12   cite chapter and verse.  But it's pretty logical 

13   that if you're debating a bill and someone's got 

14   a cellphone taking photographs of you or people 

15   around you and participating in activities that 

16   would in some way distract speakers, distract the 

17   chair in conducting the business, I think it 

18   makes sense.

19                It's not like we're operating in a 

20   vacuum here.  There's a camera there 

21   (indicating), and there's a camera there 

22   (indicating).  And every single moment of this 

23   session is being videoed live, live stream, to 

24   the entire state and the world, if anyone's 

25   interested.


                                                               45

 1                So the fact of the matter is that 

 2   it's not that we've got to be transparent, we are 

 3   as transparent as could possibly be.  And there's 

 4   opportunities for individuals to -- the press, 

 5   for example, they can take photographs and videos 

 6   from the galleries.  Only if there's -- the 

 7   Secretary of the Senate provides that authority.  

 8   And there can be exceptions provided by the 

 9   Secretary of the Senate, as was today, because 

10   today was a special day and the special day 

11   required or was perfect for photographs of people 

12   being sworn in on this very important occasion.  

13                So I think individuals can certainly 

14   withhold the -- certainly not be -- be so 

15   important, while things are going on in the 

16   Senate chambers, to take videos of everything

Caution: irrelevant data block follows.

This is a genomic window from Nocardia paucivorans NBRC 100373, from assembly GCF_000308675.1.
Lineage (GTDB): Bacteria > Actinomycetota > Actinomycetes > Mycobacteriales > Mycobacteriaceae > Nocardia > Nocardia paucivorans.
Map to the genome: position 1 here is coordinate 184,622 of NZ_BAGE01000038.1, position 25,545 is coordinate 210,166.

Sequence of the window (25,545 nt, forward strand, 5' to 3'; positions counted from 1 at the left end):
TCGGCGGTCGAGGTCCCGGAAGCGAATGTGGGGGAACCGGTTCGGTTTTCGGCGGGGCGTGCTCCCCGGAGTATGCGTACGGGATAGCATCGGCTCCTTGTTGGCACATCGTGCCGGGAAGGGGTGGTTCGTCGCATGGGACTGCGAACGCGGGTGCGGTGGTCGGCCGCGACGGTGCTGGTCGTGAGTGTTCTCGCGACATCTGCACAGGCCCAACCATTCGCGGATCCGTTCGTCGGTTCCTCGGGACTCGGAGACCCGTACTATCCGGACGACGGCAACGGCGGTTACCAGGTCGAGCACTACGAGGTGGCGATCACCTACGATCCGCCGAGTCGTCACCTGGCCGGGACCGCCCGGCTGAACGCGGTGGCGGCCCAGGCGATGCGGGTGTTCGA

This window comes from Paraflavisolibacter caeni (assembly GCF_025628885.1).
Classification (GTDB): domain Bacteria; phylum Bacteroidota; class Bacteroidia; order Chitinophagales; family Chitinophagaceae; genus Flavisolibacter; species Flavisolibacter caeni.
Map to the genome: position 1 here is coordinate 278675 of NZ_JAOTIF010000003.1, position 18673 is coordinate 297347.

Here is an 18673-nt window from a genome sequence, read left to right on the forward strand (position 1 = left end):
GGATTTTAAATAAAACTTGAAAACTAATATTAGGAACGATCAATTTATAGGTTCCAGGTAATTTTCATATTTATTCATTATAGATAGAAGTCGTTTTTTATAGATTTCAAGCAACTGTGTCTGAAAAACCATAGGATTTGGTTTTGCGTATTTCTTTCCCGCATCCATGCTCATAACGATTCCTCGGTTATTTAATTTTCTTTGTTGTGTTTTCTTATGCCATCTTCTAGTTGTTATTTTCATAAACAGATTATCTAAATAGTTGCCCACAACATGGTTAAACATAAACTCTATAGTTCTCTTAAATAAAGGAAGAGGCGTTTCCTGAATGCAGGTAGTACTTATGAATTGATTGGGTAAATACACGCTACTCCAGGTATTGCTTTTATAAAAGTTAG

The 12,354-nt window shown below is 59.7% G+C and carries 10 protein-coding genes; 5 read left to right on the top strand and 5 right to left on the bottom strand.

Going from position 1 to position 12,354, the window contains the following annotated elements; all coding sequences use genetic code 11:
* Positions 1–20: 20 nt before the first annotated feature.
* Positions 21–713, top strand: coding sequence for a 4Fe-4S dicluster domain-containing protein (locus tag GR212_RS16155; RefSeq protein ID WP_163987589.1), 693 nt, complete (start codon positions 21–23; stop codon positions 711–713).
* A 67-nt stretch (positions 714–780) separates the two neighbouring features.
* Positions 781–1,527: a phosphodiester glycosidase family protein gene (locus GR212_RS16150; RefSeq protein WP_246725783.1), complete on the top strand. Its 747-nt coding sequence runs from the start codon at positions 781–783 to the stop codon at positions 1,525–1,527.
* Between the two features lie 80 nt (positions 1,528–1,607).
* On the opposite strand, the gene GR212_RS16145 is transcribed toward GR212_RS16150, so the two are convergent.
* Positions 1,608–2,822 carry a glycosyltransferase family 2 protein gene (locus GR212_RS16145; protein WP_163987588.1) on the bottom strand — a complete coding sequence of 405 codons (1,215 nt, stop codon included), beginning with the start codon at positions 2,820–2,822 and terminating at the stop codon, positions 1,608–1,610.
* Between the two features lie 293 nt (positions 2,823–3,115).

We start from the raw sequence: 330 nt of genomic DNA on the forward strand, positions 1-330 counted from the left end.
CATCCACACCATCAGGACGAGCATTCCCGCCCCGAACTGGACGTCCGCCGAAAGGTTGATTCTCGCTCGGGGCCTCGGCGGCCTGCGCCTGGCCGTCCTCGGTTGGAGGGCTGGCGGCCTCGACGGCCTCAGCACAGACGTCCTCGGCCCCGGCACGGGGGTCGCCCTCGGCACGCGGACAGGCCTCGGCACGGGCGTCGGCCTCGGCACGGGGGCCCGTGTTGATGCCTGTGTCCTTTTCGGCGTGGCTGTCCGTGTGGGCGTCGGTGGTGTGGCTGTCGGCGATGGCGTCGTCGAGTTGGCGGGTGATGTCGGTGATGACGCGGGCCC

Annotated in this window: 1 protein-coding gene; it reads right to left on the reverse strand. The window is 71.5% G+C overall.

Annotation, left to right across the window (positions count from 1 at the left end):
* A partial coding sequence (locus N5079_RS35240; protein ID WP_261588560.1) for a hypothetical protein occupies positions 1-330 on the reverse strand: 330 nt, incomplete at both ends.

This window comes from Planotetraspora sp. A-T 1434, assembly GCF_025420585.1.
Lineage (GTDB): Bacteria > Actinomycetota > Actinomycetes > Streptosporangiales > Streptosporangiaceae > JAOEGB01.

17   that's going on.

18                SENATOR HOYLMAN:   Through you, 

19   Madam President, would the sponsor continue to 

20   yield?  

21                SENATOR DeFRANCISCO:   Yes.

22                THE PRESIDENT:   Will the sponsor 

23   yield?

24                SENATOR HOYLMAN:   So would the 

25   sponsor be able to cite a single incident where 


                                                               46

 1   the use of a camera, cellphone camera, has led to 

 2   a lack of decorum or order in the chamber?  

 3                THE PRESIDENT:   Will the sponsor 

 4   yield for a question?  

 5                SENATOR DeFRANCISCO:   I can't cite 

 6   a specific instance.  But I think it's pretty 

 7   logical, if there's people taking videos in the 

 8   session while people are speaking and trying to 

 9   respond -- maybe there's someone doing it right 

10   now, in view of the fact that the rules have not 

11   been adopted yet.  

12                It doesn't seem to me and it doesn't 

13   seem to the people proposing these rules, the 

14   Majority, that it's a substantial inconvenience 

15   for someone to actually view it in person what's 

16   happening, view it on a video what's happening, 

17   rather than have people milling around the 

18   chambers taking videos of their favorite joke 

19   that may be told or their favorite line that may 

20   be told.  And it just seems to be a practical way 

21   to have less confusion in the chambers while 

22   we're doing business.

23                SENATOR HOYLMAN:   Through you, 

24   Madam President, would the sponsor continue to